McIntosh, Comparison of pond performance, Table 2
|Growth, gm/wk||0.92 (6)||0.72 (13)||0.70 (9)|
|Survival, %||76 (8)||59 (15)||85 (14)|
|Yield, kg/ha||9,810||8,706||14, 341|
Table 2. Comparison of pond performance between L. stylirostris and L. vannamei.
Three strains of L. vannamei have been cultured at BAL, and significant differences have been identified. The Mexican strain has performed the most consistently, and maybe this is predictable since it is the most established strain, having been selected for 10 generations, nine at the Oceanic Institute and two at BAL (Fig. 4).
The Oceanic Institute bred the TR2 and TR5 for growth and TSV resistance. In our pond system, we found these two strains to be very sensitive to a locally occurring Rickettsia bacterium. Pond stocking with the initial generation resulted in moderate to heavy mortality due to the Rickettsia infection. At the same time the Mexican Strain was only lightly impacted (Table 3).
McIntosh, Comparison of three strains, Table 3
|Growth, gm/wk||0.84 (20)||0.83 (18)||0.91 (17)|
|Survival, %||78 (19)||60 (27)||27 (93)|
Table 3. Comparison of three strains of L. vannamei.
Behavioral differences have also been noted in both grow out and the maturation; the Mexican strain being more docile. Differences between the strains can also be found in results from the maturation and hatchery (Table 1). Selection was made from this initial grow out for survivors of the Rickettsia infection, and the subsequent generation has performed much better in the ponds, exhibiting significantly higher survival rates (Table 4).
McIntosh, Effect of generation time on performance, Table 4
|MEX-GEN 0||MEX-GEN 2||TR 2-GEN 0||TR2-GEN 1|
|Growth, gm/wk||.76 (24)||1.0 (7)||.84 (16)||.79 (29)|
|Survival, %||83 (14)||83 (14)||56 (27)||72 (25)|
|Yield, kg/ha||14, 860||19,375||9,619||14, 295|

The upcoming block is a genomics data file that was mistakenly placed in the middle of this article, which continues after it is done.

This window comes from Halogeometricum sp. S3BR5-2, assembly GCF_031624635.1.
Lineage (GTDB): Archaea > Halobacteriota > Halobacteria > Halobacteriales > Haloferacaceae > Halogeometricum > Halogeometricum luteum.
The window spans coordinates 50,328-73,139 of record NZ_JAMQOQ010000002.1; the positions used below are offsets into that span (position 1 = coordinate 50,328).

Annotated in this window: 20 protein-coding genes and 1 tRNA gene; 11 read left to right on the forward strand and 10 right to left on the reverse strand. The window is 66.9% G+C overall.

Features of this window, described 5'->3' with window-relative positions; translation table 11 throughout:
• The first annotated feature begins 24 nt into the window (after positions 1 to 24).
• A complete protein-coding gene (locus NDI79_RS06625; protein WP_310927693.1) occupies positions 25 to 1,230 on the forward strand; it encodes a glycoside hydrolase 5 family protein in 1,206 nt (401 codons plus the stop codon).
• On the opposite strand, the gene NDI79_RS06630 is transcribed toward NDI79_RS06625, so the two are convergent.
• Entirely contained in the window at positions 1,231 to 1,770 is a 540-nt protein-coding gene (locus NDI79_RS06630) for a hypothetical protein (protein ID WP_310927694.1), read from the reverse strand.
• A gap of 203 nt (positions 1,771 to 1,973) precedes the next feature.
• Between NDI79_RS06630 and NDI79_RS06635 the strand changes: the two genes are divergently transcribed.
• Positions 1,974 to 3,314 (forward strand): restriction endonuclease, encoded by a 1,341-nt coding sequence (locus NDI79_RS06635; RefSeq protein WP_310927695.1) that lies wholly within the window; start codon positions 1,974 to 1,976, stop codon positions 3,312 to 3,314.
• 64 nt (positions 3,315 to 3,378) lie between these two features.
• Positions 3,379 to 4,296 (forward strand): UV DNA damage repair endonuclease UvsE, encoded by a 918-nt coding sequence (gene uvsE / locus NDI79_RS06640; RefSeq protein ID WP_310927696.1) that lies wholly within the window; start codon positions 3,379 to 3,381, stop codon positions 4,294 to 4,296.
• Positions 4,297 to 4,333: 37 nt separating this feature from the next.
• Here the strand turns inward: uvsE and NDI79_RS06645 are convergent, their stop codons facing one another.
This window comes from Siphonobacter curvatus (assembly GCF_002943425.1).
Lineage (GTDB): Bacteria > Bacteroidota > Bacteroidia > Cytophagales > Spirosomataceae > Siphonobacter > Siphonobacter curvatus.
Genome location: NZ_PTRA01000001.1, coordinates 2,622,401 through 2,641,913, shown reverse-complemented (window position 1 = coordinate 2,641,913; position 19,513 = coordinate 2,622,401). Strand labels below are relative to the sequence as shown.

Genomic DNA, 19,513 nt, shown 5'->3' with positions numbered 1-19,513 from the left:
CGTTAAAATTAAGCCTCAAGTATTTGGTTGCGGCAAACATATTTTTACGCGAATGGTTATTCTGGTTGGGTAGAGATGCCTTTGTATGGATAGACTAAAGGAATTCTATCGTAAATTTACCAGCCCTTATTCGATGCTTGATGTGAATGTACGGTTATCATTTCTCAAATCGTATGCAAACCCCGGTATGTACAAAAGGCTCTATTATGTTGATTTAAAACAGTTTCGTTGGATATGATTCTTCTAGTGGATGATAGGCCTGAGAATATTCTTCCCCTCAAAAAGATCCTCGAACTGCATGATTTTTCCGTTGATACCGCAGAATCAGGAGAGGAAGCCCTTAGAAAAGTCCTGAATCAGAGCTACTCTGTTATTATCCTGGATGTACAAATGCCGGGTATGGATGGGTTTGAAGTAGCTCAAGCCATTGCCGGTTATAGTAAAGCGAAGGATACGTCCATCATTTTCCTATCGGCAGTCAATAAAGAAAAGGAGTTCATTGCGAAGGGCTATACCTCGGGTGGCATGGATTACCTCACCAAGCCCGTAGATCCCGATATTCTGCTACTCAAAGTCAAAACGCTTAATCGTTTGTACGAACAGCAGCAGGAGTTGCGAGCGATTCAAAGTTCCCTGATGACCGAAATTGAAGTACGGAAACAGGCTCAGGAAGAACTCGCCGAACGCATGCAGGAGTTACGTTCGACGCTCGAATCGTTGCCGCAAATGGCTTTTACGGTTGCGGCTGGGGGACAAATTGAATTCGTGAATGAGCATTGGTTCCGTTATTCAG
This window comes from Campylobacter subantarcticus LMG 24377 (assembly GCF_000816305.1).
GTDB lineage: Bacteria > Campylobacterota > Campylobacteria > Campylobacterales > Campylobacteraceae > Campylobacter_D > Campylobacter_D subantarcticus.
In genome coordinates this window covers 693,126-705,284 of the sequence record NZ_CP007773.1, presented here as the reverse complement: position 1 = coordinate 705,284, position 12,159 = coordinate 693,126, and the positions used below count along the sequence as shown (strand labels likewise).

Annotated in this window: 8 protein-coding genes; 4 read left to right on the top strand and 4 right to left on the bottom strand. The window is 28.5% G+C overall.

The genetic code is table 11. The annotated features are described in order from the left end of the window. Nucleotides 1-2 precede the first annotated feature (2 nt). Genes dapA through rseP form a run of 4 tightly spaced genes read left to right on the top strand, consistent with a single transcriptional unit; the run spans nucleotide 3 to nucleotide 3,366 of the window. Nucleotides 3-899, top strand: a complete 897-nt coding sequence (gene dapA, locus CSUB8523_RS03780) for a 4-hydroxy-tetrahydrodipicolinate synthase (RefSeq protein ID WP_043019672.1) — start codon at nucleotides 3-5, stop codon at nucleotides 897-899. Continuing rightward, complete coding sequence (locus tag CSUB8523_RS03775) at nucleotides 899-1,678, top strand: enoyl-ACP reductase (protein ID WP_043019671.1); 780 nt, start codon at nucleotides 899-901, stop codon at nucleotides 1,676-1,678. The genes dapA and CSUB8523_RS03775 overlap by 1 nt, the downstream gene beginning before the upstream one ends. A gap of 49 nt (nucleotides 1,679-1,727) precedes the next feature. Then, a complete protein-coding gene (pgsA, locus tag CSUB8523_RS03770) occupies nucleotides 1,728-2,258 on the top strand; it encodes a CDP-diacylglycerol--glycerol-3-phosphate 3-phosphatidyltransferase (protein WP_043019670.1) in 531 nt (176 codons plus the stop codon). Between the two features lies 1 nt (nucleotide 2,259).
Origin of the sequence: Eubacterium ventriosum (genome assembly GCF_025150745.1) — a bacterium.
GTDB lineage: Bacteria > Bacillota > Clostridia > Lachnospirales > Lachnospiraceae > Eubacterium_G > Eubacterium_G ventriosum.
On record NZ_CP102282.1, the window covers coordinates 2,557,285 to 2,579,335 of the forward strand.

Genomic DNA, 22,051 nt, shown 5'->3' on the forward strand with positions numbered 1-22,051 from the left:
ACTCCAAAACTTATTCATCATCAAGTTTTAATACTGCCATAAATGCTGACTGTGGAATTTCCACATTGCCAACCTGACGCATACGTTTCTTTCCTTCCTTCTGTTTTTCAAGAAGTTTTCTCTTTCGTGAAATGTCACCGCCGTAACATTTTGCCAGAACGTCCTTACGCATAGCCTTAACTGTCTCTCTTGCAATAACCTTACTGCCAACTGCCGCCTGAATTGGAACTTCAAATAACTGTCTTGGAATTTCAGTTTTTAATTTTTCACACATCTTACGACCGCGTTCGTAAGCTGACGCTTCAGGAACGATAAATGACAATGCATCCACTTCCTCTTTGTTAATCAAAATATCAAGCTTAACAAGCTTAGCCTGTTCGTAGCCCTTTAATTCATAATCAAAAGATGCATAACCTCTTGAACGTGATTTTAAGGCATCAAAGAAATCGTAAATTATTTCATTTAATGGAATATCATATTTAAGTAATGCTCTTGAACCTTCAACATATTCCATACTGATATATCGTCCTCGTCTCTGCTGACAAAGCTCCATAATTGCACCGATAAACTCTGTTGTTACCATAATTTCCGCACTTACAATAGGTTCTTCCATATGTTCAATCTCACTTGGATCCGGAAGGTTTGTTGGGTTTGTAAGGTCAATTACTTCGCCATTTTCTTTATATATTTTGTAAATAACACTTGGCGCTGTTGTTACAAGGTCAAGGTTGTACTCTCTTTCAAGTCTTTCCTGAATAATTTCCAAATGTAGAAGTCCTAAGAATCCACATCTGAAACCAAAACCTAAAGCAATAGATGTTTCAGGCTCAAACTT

Table 4. Effect of generation time on performance of Mexican and TR-2 strains.
Growth rates have been harder to evaluate because of seasonal differences in pond temperature. The overall survival and growth rates have not shown significant increases in the Mexican strain, but the coefficient of variation (C.V.), an indicator of consistency, has been lowered, resulting in more predictable harvests.
BAL is still very early in the selection process, and incremental gains can only be expected over time. In the future as the company commercializes operations, the pilot facility will be used more for the selection processes, and more than likely family level breeding will reduce the mass selection approach that is now used. Typically, a small 0.064-hectare pond may be stocked with post larvae originating from 2 to 3 females; and a 0.37 ha pond with post larvae originating from 6 to 10 females.
BAL has committed itself to utilizing lines of SPF shrimp with an emphasis on improving growth rates through selection at the farm level. We established a biosecurity system that has been working effectively for more than 2 years. We have already seen some improvements in performance as we adapt strains to the high density, zero water exchange system. Further gains are expected as we refine techniques and proceed through time.
(Editor’s Note: This article was originally published in the December 1999 print edition of the Global Aquaculture Advocate.)